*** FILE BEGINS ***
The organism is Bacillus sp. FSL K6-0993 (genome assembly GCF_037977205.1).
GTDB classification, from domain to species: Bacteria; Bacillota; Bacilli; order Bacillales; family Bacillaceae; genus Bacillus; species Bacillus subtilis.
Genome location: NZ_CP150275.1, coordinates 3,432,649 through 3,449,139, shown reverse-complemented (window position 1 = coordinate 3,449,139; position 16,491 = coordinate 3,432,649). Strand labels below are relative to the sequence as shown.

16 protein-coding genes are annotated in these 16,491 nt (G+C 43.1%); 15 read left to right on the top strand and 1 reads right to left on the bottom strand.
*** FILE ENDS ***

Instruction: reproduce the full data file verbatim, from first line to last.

The organism is Bacillus sp. FSL K6-0993 (genome assembly GCF_037977205.1).
GTDB classification, from domain to species: Bacteria; Bacillota; Bacilli; order Bacillales; family Bacillaceae; genus Bacillus; species Bacillus subtilis.
Genome location: NZ_CP150275.1, coordinates 3,432,649 through 3,449,139, shown reverse-complemented (window position 1 = coordinate 3,449,139; position 16,491 = coordinate 3,432,649). Strand labels below are relative to the sequence as shown.

16 protein-coding genes are annotated in these 16,491 nt (G+C 43.1%); 15 read left to right on the top strand and 1 reads right to left on the bottom strand.